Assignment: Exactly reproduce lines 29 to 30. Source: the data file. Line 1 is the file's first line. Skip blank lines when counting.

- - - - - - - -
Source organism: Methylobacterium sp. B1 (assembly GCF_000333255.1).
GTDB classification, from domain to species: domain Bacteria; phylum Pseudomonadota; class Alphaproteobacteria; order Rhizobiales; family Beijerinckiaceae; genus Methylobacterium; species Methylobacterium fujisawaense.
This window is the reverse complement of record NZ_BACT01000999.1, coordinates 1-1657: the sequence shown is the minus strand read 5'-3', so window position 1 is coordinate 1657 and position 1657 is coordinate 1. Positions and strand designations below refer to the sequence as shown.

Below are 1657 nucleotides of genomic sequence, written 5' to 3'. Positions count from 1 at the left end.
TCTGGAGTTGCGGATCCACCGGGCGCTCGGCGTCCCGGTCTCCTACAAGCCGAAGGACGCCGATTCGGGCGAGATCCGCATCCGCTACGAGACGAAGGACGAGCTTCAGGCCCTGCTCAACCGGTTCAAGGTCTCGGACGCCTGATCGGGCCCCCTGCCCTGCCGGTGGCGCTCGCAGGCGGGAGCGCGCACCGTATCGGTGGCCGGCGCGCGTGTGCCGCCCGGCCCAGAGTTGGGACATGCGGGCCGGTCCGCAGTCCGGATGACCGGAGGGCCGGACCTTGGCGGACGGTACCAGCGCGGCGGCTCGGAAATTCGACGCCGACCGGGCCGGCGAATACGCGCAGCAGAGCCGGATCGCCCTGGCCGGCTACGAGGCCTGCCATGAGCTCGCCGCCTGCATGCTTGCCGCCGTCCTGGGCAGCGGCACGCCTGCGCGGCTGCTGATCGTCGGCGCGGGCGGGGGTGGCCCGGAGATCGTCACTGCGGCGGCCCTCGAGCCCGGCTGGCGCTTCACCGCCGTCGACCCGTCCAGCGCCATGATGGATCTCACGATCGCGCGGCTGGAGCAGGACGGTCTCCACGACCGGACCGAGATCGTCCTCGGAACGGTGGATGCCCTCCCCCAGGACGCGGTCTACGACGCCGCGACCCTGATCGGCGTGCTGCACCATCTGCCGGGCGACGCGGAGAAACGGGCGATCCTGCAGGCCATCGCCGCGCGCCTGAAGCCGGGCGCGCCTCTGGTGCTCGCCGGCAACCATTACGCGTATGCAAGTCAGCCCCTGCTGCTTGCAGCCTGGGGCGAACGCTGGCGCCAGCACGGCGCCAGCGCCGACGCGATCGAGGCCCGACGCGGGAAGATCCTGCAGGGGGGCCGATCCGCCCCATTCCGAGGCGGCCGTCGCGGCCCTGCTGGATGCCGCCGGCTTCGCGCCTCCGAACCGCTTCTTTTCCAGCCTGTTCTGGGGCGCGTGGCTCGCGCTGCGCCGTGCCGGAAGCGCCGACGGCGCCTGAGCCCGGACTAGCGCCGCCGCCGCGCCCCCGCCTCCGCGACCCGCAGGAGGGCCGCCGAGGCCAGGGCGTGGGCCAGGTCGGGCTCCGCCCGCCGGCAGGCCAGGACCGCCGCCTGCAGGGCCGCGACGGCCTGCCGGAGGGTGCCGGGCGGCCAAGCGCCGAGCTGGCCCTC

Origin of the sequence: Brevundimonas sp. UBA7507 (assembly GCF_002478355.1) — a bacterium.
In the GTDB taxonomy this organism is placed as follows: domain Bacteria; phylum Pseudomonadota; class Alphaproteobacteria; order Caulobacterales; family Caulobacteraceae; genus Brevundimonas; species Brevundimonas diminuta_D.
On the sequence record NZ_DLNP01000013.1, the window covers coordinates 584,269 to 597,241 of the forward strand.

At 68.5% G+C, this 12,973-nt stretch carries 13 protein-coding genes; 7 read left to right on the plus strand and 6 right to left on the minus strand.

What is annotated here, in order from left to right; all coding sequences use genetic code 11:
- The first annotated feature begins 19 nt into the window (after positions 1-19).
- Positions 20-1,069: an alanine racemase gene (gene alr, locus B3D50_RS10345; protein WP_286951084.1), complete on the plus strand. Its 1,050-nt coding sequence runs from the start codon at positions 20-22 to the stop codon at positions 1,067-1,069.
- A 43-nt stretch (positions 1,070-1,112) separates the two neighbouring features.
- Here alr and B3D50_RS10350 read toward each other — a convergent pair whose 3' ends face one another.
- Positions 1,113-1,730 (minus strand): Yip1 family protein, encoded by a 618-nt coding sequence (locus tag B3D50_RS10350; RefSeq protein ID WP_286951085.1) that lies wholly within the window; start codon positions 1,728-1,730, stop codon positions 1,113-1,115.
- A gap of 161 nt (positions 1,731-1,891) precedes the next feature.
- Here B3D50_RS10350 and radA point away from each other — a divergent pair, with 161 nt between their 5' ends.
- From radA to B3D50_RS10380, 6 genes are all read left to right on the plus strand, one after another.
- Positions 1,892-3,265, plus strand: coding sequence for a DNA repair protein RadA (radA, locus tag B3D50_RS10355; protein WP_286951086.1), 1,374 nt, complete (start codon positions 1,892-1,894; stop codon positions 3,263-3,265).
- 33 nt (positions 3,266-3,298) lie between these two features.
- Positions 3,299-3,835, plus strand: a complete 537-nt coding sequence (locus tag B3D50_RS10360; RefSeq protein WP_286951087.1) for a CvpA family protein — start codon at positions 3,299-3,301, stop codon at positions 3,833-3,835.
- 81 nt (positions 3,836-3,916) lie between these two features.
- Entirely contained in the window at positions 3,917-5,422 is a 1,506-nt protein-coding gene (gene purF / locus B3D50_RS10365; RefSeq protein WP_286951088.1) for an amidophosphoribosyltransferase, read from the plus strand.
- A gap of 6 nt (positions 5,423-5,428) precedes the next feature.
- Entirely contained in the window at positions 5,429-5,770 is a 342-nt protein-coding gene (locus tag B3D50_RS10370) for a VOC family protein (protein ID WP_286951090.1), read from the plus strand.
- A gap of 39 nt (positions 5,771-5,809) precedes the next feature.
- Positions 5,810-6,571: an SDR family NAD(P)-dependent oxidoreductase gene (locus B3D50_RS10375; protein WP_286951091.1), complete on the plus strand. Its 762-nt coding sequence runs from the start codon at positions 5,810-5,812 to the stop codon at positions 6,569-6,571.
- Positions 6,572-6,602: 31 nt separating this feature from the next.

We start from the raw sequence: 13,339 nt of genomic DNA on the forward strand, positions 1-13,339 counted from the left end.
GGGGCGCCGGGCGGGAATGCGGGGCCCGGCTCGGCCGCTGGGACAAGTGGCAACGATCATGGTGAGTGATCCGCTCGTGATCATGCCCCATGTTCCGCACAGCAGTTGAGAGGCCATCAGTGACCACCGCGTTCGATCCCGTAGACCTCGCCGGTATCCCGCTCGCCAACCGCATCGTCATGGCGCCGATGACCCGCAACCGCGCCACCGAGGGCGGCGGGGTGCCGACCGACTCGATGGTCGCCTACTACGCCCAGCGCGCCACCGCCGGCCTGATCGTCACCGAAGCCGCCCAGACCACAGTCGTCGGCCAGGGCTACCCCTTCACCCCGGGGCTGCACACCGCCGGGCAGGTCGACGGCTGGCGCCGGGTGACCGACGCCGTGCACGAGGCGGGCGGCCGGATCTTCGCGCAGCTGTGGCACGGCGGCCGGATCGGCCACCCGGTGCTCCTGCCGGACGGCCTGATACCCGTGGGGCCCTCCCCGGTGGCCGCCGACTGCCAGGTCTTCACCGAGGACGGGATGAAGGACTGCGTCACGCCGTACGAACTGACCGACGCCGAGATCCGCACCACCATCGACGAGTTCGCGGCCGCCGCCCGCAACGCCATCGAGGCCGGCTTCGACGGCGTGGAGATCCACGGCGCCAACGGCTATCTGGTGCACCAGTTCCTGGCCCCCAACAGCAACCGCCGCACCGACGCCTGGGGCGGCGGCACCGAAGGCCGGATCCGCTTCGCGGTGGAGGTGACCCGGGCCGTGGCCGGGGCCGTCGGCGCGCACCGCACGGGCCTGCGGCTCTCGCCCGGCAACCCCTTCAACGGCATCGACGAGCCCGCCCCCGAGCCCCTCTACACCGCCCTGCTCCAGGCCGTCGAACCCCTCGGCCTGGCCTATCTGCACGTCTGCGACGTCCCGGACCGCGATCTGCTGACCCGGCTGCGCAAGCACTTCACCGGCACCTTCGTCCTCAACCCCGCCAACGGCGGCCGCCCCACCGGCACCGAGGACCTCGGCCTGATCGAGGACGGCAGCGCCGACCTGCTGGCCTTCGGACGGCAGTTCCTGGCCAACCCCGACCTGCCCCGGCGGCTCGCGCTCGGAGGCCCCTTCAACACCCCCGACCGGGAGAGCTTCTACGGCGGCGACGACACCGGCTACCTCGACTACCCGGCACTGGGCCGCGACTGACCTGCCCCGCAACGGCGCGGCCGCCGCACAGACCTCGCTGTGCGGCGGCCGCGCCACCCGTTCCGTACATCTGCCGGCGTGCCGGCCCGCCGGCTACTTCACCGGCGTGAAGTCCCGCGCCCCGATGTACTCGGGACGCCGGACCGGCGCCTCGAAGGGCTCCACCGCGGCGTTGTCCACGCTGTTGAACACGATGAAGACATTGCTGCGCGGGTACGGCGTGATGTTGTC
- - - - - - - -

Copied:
We start from the raw sequence: 13,339 nt of genomic DNA on the forward strand, positions 1-13,339 counted from the left end.
GGGGCGCCGGGCGGGAATGCGGGGCCCGGCTCGGCCGCTGGGACAAGTGGCAACGATCATGGTGAGTGATCCGCTCGTGATCATGCCCCATGTTCCGCACAGCAGTTGAGAGGCCATCAGTGACCACCGCGTTCGATCCCGTAGACCTCGCCGGTATCCCGCTCGCCAACCGCATCGTCATGGCGCCGATGACCCGCAACCGCGCCACCGAGGGCGGCGGGGTGCCGACCGACTCGATGGTCGCCTACTACGCCCAGCGCGCCACCGCCGGCCTGATCGTCACCGAAGCCGCCCAGACCACAGTCGTCGGCCAGGGCTACCCCTTCACCCCGGGGCTGCACACCGCCGGGCAGGTCGACGGCTGGCGCCGGGTGACCGACGCCGTGCACGAGGCGGGCGGCCGGATCTTCGCGCAGCTGTGGCACGGCGGCCGGATCGGCCACCCGGTGCTCCTGCCGGACGGCCTGATACCCGTGGGGCCCTCCCCGGTGGCCGCCGACTGCCAGGTCTTCACCGAGGACGGGATGAAGGACTGCGTCACGCCGTACGAACTGACCGACGCCGAGATCCGCACCACCATCGACGAGTTCGCGGCCGCCGCCCGCAACGCCATCGAGGCCGGCTTCGACGGCGTGGAGATCCACGGCGCCAACGGCTATCTGGTGCACCAGTTCCTGGCCCCCAACAGCAACCGCCGCACCGACGCCTGGGGCGGCGGCACCGAAGGCCGGATCCGCTTCGCGGTGGAGGTGACCCGGGCCGTGGCCGGGGCCGTCGGCGCGCACCGCACGGGCCTGCGGCTCTCGCCCGGCAACCCCTTCAACGGCATCGACGAGCCCGCCCCCGAGCCCCTCTACACCGCCCTGCTCCAGGCCGTCGAACCCCTCGGCCTGGCCTATCTGCACGTCTGCGACGTCCCGGACCGCGATCTGCTGACCCGGCTGCGCAAGCACTTCACCGGCACCTTCGTCCTCAACCCCGCCAACGGCGGCCGCCCCACCGGCACCGAGGACCTCGGCCTGATCGAGGACGGCAGCGCCGACCTGCTGGCCTTCGGACGGCAGTTCCTGGCCAACCCCGACCTGCCCCGGCGGCTCGCGCTCGGAGGCCCCTTCAACACCCCCGACCGGGAGAGCTTCTACGGCGGCGACGACACCGGCTACCTCGACTACCCGGCACTGGGCCGCGACTGACCTGCCCCGCAACGGCGCGGCCGCCGCACAGACCTCGCTGTGCGGCGGCCGCGCCACCCGTTCCGTACATCTGCCGGCGTGCCGGCCCGCCGGCTACTTCACCGGCGTGAAGTCCCGCGCCCCGATGTACTCGGGACGCCGGACCGGCGCCTCGAAGGGCTCCACCGCGGCGTTGTCCACGCTGTTGAACACGATGAAGACATTGCTGCGCGGGTACGGCGTGATGTTGTC